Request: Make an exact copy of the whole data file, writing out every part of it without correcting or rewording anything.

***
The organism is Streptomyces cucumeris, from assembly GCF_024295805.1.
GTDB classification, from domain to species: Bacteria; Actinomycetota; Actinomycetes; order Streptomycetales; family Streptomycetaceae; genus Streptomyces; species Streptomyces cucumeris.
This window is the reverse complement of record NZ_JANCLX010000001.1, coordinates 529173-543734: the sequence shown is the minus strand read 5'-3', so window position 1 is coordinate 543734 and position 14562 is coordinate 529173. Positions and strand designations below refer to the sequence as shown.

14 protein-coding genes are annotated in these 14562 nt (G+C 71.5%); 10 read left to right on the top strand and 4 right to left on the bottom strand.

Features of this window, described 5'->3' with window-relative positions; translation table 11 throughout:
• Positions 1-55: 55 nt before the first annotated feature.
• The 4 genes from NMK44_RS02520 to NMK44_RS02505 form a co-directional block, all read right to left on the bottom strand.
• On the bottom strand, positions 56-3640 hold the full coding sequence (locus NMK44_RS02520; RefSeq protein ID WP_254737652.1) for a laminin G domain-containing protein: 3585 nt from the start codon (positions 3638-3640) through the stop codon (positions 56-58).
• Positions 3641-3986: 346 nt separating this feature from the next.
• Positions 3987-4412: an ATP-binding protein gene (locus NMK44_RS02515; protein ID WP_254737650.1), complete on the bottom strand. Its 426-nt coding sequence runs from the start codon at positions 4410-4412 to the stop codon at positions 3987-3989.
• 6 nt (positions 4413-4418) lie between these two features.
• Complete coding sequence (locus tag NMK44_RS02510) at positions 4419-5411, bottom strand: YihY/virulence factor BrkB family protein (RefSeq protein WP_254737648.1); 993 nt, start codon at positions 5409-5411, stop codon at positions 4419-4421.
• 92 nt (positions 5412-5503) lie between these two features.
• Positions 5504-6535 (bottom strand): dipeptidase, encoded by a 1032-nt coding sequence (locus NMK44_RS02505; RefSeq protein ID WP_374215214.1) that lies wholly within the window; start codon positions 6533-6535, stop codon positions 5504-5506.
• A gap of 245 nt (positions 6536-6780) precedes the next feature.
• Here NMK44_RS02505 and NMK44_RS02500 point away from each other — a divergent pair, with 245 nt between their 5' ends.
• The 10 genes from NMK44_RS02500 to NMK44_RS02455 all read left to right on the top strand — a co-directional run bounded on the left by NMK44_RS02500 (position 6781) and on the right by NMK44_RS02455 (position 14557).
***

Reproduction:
The organism is Streptomyces cucumeris, from assembly GCF_024295805.1.
GTDB classification, from domain to species: Bacteria; Actinomycetota; Actinomycetes; order Streptomycetales; family Streptomycetaceae; genus Streptomyces; species Streptomyces cucumeris.
This window is the reverse complement of record NZ_JANCLX010000001.1, coordinates 529173-543734: the sequence shown is the minus strand read 5'-3', so window position 1 is coordinate 543734 and position 14562 is coordinate 529173. Positions and strand designations below refer to the sequence as shown.

14 protein-coding genes are annotated in these 14562 nt (G+C 71.5%); 10 read left to right on the top strand and 4 right to left on the bottom strand.

Features of this window, described 5'->3' with window-relative positions; translation table 11 throughout:
• Positions 1-55: 55 nt before the first annotated feature.
• The 4 genes from NMK44_RS02520 to NMK44_RS02505 form a co-directional block, all read right to left on the bottom strand.
• On the bottom strand, positions 56-3640 hold the full coding sequence (locus NMK44_RS02520; RefSeq protein ID WP_254737652.1) for a laminin G domain-containing protein: 3585 nt from the start codon (positions 3638-3640) through the stop codon (positions 56-58).
• Positions 3641-3986: 346 nt separating this feature from the next.
• Positions 3987-4412: an ATP-binding protein gene (locus NMK44_RS02515; protein ID WP_254737650.1), complete on the bottom strand. Its 426-nt coding sequence runs from the start codon at positions 4410-4412 to the stop codon at positions 3987-3989.
• 6 nt (positions 4413-4418) lie between these two features.
• Complete coding sequence (locus tag NMK44_RS02510) at positions 4419-5411, bottom strand: YihY/virulence factor BrkB family protein (RefSeq protein WP_254737648.1); 993 nt, start codon at positions 5409-5411, stop codon at positions 4419-4421.
• 92 nt (positions 5412-5503) lie between these two features.
• Positions 5504-6535 (bottom strand): dipeptidase, encoded by a 1032-nt coding sequence (locus NMK44_RS02505; RefSeq protein ID WP_374215214.1) that lies wholly within the window; start codon positions 6533-6535, stop codon positions 5504-5506.
• A gap of 245 nt (positions 6536-6780) precedes the next feature.
• Here NMK44_RS02505 and NMK44_RS02500 point away from each other — a divergent pair, with 245 nt between their 5' ends.
• The 10 genes from NMK44_RS02500 to NMK44_RS02455 all read left to right on the top strand — a co-directional run bounded on the left by NMK44_RS02500 (position 6781) and on the right by NMK44_RS02455 (position 14557).